Numlock News: March 1, 2022 • Tom Brady, Romance Scams, The SAT
By Walt Hickey
The California Film Commission announced on Monday the millions in state tax credits it would be doling out with the goal of keeping filmmakers in California. All told, the state shelled out $149.2 million in credits for 30 films, including $60.3 million for Netflix alone. Netflix got $16.1 million to make Beverly Hills Cop 4 in the state of California, which to some notoriety is in fact the actual location of Beverly Hills. Also scooping up money from the state is Tom Brady’s forthcoming film 80 for Brady, which got $2.5 million, the most that California’s given up to Tom Brady since the 262 passing yards he managed in the 2018 Super Bowl agains the Rams.
The art collective MSCHF has announced a massively multiplayer version of the SAT exam. For $52, you can enter to take the multiple-choice college admissions test on Saturday, March 5, and play against everyone else who chooses to participate. Cheating is explicitly encouraged, and the last surviving entrant will take home all the entrance fees. The test lasts for 3 hours and 40 minutes, and if two people have the same score, the one with the fastest time will win. The exam is drawn from modified practice versions of the SAT, and listen I know for a fact that a lot of you are viewing this as your personal Squid Game and I encourage it; the best score submitted from Numlock readers will get a comped subscription for a year.
Many people are leaving jobs not because they’re overworked but because they’re underworked, and not actually getting enough hours to justify working somewhere full-time. The average tenure of hourly workers at fast food restaurants is just 1.8 months, which is down 55 percent compared to the pre-pandemic era, a level of turnover that has pushed restaurants to just remain in a constant state of hiring rather than actually hire the correct amount of workers to ensure that everyone gets sufficient shifts. A Harvard University research study conducted in the autumn found 24 percent of hourly workers said their employer isn’t giving them as many hours as they want.
Te-Ping Chen, The Wall Street Journal
Many romance scams — grifts designed to exploit people out of money by pretending a person is interested in them romantically — use images of military service members in order to execute their scam. The thinking goes that since civilians don’t often understand the logistics of military life, the scammer can throw out words like “deployment” to justify their absences and pretend service members don’t have access to American dollars overseas (they do) to justify the scams, so they are routinely used as alter-egos. The Army Criminal Investigation Division, which investigates felony-level crime, received 30,000 notifications of imposter accounts impersonating soldiers in the past year. With Facebook lousy with fake accounts — they removed 2.2 billion in one quarter of 2019 — it’s a game of whack-a-mole.
Haley Britzky, Task and Purpose
Unsafe At Many Speeds
One out of every six new vehicles sold in America are full- or midsized trucks, and that’s one thing fueling increased traffic deaths. The cause has been known since the days of Newton: Big things going fast do vastly more damage than small things going the same speed, and with new pickups weighing 24 percent more than they did in 2000, with grilles that are 50 inches off the ground, with worse performances in handling and braking tests, the math’s all going in the wrong direction for the survivability of getting hit by one of these behemoths. A pickup truck is 159 percent more likely than other kinds of vehicles to kill the other driver in a collision, according to the IIHS. By comparison, SUVs are just 28 percent more likely to kill people in the other car. The tradeoff in safety isn’t always merited; according to the automotive research firm Strategic Vision, 35 percent of truck owners never put anything in the bed of the truck.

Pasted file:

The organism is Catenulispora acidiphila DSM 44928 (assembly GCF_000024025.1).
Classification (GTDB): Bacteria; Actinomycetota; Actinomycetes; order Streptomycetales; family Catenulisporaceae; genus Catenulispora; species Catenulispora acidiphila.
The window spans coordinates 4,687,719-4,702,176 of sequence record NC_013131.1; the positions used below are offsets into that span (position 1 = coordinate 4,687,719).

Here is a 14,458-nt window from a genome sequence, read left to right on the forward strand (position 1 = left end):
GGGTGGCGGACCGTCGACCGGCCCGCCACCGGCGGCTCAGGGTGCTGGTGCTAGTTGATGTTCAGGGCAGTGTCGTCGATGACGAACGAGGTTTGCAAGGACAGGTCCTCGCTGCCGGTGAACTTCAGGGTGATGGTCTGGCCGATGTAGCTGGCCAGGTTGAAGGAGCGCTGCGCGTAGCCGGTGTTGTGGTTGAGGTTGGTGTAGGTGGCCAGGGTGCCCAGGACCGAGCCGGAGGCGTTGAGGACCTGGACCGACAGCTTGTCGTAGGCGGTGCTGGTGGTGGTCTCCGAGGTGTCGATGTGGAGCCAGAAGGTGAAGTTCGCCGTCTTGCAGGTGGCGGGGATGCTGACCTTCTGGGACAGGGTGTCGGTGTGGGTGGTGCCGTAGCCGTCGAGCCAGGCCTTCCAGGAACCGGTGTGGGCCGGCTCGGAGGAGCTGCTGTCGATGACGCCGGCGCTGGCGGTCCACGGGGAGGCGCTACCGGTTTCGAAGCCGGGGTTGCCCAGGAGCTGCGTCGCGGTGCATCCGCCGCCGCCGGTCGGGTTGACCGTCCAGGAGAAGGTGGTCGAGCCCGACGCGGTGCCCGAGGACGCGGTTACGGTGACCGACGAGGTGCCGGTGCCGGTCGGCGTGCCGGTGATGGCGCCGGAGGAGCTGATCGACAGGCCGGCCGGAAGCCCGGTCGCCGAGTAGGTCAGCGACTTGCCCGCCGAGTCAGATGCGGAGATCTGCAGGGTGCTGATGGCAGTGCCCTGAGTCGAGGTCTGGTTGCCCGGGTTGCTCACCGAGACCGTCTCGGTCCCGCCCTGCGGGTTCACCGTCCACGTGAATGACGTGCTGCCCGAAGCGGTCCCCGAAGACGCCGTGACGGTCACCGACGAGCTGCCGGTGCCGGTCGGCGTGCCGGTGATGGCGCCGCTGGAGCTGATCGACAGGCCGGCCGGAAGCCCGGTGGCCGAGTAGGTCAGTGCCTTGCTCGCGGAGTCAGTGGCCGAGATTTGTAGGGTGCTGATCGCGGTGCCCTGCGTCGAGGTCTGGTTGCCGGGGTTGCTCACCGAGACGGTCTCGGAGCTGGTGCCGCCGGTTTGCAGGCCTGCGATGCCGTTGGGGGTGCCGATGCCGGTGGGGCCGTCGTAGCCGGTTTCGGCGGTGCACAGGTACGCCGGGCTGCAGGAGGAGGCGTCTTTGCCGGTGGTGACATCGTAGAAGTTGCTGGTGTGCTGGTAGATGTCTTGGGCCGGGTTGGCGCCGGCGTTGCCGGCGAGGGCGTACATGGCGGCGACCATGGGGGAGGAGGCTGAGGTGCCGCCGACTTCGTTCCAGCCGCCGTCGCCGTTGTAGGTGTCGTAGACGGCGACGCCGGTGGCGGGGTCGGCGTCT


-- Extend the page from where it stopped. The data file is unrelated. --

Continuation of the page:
The Denver Broncos are for sale, and some of the circumstances surrounding the team’s transfer of ownership will make this extremely interesting for the NFL. According to league guidelines, a control owner has to own 30 percent of the team and ownership groups are limited to 25 people with no investment funds, so no, no Broncos DAO is going to happen here. Sales require approval from three-quarters of NFL ownership. Here’s where things get interesting: The team is currently owned by the trust of the deceased Pat Bowlen, and the trustees have a fiduciary responsibility to accept the highest possible offer. In previous deals, the league could broker a deal to, say, a local fixture of the business scene, or someone with connections to the community, or someone the NFL wanted to deal into the fold, or some other thing that’s possible in a private sale. Not so here: Whoever brings the biggest check to the table is probably going to get the Broncos, unless the league is willing to seriously pull strings. So what I’m saying is Hank Scorpio is still in the game here.
Eben Novy-Williams and Kurt Badenhausen, Sportico
In 2019, coral reefs around the island of Moorea in French Polynesia saw a massive bleaching event which impacted 80 percent of the coral in some areas. Several months after that, scientists revisited the region and reported that parts of the coral had mounted a comeback and appeared to be healthy, having repopulated the algae symbionts that produce their colors by October. A new study walks back some of that optimism, reporting that the colonies that had bleaches and appeared to recover had done so only superficially, that their energy supplies were lower and that they were producing fewer eggs, an indication that they were less able to produce as much food as they had before the bleaching event.
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